“Having a diversity of viewpoints creates robust discussion, and that’s what we need out of a representative democracy,” Lim says. “For instance, I haven’t really seen that many young Asian women in positions where they had a seat at the table and were able to make their voice heard, especially in politics. As a chief of staff now, I know that my thoughts and opinions will be seriously considered.”
Lim met Lee when they were in their early 20s and both working as legislative staff in Sacramento.
There, they collaborated on the board of directors of the nonpartisan Asian Pacific Islander Capitol Association, a nonprofit organization. As a 23-year-old, Lee told Lim that he intended to run for office one day and that he wanted her to be his chief of staff.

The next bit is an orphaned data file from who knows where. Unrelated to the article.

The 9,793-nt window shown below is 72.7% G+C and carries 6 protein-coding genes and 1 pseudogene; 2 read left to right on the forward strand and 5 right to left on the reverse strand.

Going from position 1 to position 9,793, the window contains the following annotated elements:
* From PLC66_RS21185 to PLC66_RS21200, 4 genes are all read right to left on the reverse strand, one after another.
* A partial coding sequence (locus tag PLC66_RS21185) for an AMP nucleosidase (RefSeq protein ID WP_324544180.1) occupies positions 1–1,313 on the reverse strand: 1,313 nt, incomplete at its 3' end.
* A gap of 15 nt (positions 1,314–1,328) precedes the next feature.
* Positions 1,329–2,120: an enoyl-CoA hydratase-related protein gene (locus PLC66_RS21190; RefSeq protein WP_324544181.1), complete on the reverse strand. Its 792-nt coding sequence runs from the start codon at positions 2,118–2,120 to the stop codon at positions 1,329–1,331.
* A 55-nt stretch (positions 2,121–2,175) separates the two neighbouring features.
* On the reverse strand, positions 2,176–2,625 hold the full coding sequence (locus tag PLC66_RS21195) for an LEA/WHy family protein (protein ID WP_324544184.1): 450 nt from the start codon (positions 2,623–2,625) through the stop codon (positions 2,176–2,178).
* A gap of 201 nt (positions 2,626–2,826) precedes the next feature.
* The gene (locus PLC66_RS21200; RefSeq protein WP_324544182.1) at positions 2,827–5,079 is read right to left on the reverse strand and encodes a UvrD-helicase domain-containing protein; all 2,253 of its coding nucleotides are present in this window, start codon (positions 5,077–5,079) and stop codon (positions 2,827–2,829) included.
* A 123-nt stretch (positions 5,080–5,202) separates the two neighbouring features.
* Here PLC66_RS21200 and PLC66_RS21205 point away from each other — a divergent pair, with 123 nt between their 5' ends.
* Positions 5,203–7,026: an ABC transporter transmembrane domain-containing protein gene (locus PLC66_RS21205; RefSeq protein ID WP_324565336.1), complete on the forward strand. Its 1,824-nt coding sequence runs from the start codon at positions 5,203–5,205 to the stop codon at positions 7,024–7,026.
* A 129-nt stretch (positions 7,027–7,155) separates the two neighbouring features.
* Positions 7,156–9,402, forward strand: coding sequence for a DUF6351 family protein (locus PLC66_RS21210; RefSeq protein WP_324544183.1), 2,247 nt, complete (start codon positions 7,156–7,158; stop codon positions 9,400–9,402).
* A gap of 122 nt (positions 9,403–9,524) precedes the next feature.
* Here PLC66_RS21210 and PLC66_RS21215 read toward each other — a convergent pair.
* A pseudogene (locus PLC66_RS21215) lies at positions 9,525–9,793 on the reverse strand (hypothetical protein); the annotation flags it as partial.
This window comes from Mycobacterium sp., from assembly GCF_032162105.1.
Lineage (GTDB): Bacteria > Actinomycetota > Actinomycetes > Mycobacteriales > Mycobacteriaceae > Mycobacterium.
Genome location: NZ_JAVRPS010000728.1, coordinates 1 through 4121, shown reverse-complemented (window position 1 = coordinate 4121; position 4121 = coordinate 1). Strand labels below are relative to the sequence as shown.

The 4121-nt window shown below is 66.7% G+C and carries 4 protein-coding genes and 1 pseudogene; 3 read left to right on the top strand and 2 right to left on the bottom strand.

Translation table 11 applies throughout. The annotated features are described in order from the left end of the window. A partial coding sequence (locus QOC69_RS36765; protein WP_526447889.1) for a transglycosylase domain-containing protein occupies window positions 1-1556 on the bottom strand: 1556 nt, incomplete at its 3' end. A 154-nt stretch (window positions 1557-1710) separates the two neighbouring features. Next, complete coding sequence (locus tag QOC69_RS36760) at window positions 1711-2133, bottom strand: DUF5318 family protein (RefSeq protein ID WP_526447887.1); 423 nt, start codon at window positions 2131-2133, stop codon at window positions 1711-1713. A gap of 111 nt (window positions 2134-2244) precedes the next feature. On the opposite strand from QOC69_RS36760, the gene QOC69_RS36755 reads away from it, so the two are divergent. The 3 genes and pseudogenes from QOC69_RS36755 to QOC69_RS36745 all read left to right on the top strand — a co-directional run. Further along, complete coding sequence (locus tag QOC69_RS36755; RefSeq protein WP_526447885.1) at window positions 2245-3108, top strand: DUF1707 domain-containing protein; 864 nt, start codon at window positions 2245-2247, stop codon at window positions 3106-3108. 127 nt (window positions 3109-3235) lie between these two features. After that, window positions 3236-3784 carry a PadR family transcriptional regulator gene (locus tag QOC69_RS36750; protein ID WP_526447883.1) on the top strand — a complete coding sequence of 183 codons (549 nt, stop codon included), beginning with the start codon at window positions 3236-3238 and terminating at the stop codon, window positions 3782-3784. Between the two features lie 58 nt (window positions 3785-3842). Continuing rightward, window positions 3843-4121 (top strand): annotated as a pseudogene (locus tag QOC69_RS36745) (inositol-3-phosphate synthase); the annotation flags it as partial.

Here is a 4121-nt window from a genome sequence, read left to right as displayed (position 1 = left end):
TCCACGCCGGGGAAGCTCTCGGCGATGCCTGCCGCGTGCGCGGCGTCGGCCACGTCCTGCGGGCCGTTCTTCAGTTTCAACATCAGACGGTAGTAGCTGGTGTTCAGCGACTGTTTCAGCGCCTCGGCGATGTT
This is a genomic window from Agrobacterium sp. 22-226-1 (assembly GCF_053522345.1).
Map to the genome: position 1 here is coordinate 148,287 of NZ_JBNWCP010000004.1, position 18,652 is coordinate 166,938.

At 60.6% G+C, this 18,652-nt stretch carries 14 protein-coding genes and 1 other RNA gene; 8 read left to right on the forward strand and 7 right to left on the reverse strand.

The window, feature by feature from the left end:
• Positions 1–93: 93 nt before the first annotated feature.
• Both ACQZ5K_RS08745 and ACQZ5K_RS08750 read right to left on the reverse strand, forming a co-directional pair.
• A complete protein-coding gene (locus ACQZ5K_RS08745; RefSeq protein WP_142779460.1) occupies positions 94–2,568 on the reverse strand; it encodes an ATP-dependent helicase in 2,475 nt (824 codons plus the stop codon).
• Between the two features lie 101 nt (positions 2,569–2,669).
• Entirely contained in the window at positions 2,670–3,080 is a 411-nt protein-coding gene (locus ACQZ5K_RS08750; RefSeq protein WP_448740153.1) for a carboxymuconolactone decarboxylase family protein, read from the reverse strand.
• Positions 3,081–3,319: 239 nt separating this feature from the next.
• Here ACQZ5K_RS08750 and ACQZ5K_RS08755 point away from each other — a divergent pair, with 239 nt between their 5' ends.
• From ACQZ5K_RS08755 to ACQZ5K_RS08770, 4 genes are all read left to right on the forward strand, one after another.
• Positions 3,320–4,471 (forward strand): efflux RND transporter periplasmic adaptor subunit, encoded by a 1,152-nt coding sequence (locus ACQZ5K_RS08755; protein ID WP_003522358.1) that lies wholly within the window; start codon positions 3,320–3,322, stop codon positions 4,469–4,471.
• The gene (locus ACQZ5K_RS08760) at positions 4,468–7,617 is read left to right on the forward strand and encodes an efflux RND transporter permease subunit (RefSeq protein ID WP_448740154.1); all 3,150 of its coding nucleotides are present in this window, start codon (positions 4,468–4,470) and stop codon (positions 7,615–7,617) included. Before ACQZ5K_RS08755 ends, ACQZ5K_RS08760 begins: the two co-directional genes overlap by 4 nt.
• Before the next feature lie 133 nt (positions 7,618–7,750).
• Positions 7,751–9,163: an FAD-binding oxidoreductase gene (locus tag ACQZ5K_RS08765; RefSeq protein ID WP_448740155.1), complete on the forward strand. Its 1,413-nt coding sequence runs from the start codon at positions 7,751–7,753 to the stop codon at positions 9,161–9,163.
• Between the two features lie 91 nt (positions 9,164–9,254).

“I thought that sounded great,” Lim says. “But I thought it would be something that happened in our 30s or 40s. As it turned out, two years later he said, ‘OK, I’m running.’”
Lim became Lee’s campaign manager in November 2019, after she studied Chinese language and literature for a year at National Taiwan Normal University in Taipei, Taiwan. Lee’s campaign was a grassroots effort, Lim says, and he did not take corporate money. Instead, the campaign relied on “people power,” she says; as part of the campaign, Lee and his team knocked on 30,000 doors and left handwritten notes if no one answered.
College is the best time to expand your horizons and develop important professional and interpersonal skills.
Focused on what matters
As a chief of staff, Lim is accustomed to the surprise that sometimes follows when she is introduced as Assemblymember Lee’s righthand person. She knows it can be easy to assume that young people lack the necessary experience or knowledge for important work like policymaking.
“I’m young and I’m Asian, and you don’t see that demographic in the Capitol in positions of power that often,” Lim says. “But, ultimately, I know I’m in my position for a reason and I need to stay focused on that, rather than what other people think.”